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Metzorah: Emet L’Yaakov

The 29th of Adar is the Yahrtzeit of Rav Yaakov (ben Binyomin) Kamenetsky (1891-1986). Born on the 21 Adar, in hamlet of Kalushkove (from which his family moved to Dolhinov), he left for Minsk at the age of 11. Among his friends there were the future Rav Reuven Grozovsky, and the young Aaron Kotler. Shortly after Pesach in 1905, Reb Yaakov and Reb Aaron traveled to Slobodka to learn under the supervision of the Alter of Slobodka.


Reb Yaakov also learned in Slutzk. During World War I he took refuge in Lomza in the yeshiva of Reb Yechiel Michel Gordon. On 22 Sivan, 1919, he married the

Rebbetzin Ita Ettel. On 11th Av 1937, he left for America and was appointed Rav in Toronto.

In 1945, he accepted the request of Reb Shraga Feivel Mendelovitz that he take up the position of Rosh Yeshiva in Mesivta Torah Vodaas. He stayed there for the next twenty years, after which he moved to Monsey, officially “retired” but working tirelessly for US and world Jewery. His chidushim were printed in his seforim Emes LeYaakov, on Torah and on Shas. As he requested, he was buried in Mt. Judah Cemetery on the Brooklyn/Queens border, since he pointed out that most of his family live in America and would not always be able to travel to his kever in Eretz Yisrael. From this, his last request we learn yet another chapter of his feelings for others.

The midrash (Vayikra Rabbah 16:2) says: There was once a spice merchant who is traveling through cities close to Sephorris and he would announce and say, “Who wants to buy a potion of life?” People began to gather round. Rabbi Yannai was teaching and overheard him call out, “who wants to buy a potion of life?” The rabbi said to the merchant, “sell some to me.” The merchant responded, “you don’t need it.” The Rabbi insisted, so the merchant took out a book of Psalms and he showed him the verse, “who is the man who desires life? Guard your tongue from evil, turn from evil and do good.” Rabbi Yannai said that King Solomon made a similar proclamation, “he who guards his mouth and his tongue guards his soul from suffering.” He continued and said, “all my days I read this verse and I didn’t know where it was explained until this merchant came and explained.” Therefore, Moses warns Israel and says, “this shall be the Torah of the Metzorah,” this is the law of what happens to one who is Motzi shem rah, who speaks evil of others.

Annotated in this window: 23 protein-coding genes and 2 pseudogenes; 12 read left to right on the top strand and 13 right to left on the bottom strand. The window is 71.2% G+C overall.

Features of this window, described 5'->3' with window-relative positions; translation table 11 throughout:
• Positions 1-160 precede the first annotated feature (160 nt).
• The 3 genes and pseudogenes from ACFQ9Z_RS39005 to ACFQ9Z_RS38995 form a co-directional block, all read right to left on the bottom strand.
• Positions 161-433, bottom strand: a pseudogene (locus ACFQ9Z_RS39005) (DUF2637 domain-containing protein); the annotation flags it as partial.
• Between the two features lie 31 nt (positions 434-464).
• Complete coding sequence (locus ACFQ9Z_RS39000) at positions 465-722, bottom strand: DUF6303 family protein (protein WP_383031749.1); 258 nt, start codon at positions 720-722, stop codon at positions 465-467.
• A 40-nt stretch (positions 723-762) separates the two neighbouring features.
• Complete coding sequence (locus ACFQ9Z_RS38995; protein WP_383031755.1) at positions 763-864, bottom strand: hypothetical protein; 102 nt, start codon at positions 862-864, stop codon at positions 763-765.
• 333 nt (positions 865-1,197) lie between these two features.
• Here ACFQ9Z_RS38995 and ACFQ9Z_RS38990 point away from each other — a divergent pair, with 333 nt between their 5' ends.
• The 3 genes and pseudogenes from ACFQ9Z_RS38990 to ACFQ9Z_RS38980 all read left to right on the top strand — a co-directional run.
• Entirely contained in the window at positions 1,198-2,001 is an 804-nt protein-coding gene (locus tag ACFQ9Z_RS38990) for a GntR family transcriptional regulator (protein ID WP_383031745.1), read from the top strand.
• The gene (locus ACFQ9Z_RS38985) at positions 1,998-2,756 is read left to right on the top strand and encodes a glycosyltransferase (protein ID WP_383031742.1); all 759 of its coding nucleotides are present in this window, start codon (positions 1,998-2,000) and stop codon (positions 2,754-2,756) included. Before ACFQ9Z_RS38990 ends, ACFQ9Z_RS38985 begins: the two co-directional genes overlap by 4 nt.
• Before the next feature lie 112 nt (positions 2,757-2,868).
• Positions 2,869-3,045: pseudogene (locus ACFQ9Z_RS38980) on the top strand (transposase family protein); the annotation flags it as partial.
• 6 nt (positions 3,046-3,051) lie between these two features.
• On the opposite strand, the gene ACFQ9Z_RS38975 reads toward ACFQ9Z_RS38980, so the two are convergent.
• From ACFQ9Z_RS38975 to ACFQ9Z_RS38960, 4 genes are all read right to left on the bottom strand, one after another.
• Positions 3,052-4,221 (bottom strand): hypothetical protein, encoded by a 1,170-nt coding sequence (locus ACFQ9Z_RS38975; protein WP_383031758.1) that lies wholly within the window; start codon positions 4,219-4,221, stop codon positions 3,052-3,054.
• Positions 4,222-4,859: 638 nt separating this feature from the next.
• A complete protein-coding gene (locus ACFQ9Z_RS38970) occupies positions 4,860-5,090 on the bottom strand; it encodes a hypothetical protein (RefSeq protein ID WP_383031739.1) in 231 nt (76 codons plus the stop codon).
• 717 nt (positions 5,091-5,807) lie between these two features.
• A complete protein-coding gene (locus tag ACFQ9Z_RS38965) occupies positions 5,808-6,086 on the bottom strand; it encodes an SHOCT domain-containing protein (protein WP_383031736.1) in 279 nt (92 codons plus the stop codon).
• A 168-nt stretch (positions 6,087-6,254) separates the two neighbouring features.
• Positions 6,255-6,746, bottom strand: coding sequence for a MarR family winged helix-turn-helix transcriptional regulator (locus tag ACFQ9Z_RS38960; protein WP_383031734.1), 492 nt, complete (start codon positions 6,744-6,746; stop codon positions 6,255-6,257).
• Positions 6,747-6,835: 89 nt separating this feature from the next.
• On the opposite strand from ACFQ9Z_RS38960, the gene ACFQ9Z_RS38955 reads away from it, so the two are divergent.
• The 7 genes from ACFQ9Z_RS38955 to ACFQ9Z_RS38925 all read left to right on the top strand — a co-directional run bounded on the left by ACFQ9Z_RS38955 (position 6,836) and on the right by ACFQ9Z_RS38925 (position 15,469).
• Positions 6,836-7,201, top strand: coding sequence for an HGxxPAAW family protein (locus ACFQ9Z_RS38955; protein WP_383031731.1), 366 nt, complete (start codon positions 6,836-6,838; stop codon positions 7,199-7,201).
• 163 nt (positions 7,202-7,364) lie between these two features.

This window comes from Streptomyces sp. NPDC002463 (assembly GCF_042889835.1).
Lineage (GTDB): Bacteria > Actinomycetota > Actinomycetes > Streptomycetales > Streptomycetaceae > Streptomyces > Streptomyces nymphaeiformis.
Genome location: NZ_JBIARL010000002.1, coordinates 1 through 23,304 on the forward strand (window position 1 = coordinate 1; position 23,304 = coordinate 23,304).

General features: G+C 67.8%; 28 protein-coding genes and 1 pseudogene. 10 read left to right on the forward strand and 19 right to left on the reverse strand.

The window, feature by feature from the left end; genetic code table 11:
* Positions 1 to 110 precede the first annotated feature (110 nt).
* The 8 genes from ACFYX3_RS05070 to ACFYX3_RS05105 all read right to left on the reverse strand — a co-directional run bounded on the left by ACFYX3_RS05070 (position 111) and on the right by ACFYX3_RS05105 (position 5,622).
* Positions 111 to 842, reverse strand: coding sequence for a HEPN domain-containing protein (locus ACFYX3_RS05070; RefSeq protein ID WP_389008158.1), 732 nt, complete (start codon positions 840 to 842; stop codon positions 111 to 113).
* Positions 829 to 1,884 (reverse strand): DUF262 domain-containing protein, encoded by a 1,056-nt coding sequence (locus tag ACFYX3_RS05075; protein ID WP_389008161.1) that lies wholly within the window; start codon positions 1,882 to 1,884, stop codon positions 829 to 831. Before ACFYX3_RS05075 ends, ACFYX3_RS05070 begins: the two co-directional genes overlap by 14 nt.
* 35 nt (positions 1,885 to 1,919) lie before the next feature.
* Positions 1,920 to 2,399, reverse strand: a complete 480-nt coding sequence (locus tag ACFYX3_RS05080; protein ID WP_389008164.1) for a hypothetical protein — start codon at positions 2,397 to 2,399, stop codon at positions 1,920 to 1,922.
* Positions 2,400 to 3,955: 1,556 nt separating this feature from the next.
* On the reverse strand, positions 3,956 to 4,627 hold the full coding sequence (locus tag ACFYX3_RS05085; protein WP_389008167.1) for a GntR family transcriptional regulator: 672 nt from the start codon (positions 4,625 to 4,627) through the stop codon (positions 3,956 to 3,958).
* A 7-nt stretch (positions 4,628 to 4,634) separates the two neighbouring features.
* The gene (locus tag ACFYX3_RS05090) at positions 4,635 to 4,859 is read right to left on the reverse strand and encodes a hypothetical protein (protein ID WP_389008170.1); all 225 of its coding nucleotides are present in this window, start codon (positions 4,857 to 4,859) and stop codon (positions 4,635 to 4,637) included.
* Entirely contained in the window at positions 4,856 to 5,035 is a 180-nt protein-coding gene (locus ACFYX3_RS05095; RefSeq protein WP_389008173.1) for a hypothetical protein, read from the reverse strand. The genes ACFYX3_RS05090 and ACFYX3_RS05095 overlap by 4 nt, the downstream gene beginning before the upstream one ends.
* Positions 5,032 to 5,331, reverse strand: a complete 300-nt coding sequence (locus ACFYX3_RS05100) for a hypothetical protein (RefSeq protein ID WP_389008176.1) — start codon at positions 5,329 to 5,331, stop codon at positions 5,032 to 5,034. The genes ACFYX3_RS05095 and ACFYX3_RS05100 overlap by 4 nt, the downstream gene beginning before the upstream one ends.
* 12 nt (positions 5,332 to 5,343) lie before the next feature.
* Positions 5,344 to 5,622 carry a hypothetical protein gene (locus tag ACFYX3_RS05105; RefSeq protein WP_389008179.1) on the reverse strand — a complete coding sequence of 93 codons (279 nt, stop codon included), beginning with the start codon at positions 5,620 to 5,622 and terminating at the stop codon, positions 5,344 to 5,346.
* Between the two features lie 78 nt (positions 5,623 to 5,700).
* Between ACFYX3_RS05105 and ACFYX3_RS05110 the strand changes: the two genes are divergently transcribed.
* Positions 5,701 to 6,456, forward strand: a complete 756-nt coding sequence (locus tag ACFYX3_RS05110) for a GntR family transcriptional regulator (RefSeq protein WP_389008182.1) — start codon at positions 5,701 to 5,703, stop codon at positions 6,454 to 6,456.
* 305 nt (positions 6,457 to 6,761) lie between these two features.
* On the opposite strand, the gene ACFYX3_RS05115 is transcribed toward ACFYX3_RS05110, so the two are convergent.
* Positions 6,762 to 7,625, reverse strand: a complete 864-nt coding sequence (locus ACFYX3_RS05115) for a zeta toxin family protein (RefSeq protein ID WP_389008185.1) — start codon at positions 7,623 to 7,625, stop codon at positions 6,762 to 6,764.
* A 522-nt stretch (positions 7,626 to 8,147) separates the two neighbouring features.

The time would (Avodah Zarah 19b) has a different version of the story: Rabbi Alexandri would announce, “who wants life, who wants life? Come and gather to me.” People gathered and said to him, “give us life.” He said to them, “who is the man who desires life? Guard your tongue from evil.” Perhaps a person will say I guard my tongue from speaking evil when ever I sleep, therefore the verse continues, “turn away from evil and do good,” and the only good is Torah, as the verse says, “For I have given you good merchandise, do not leave my Torah.”

We have to ask a number of questions: first of all why did the midrash have to tell us we adapt and merchant was making his announcement? Why is it important for us to know that Rabbi Yannai was studying Torah when this man was selling his wares? Did Rabbi Yannai not know the verse? What did the Rabbi learned from this spice merchant that he didn’t know before? Who was this spice merchant; if he was really a spice merchant why would he make this announcement about a verse in the Bible? If he was actually a preacher, pretending to be a merchant, why does the midrash referred to him as a merchant? And why did Rabbi Yannai referred to him after the story as a spice merchant?

We are very familiar with the terrible destruction caused by speaking evil of others.

This man was actually a spice merchant who also sold whole books, and when he made his announcement it was in order to sell his books, and used the phrase “potion of life,” because he was selling potions. Rabbi Alexandri did not mention potion of life just like. The man selling the books were selling the “potion of life,” and when he showed the Rabbi who requested the “potion” he showed him that the book was the potion, but the Torah itself is the life. Rabbi Yannai learned from him how easy it is to fulfill this mitzvah of doing good; one can study the potion of life, the Torah and accomplish learning how to guard his mouth and protect himself from evil.

There are two stages: one is the actual protection, which is avoiding negative and destructive speech. There is another stage that must precede this stage, which is Torah study. For it is Torah that imbues us with the life and strength that are necessary to guard our tongues from evil.

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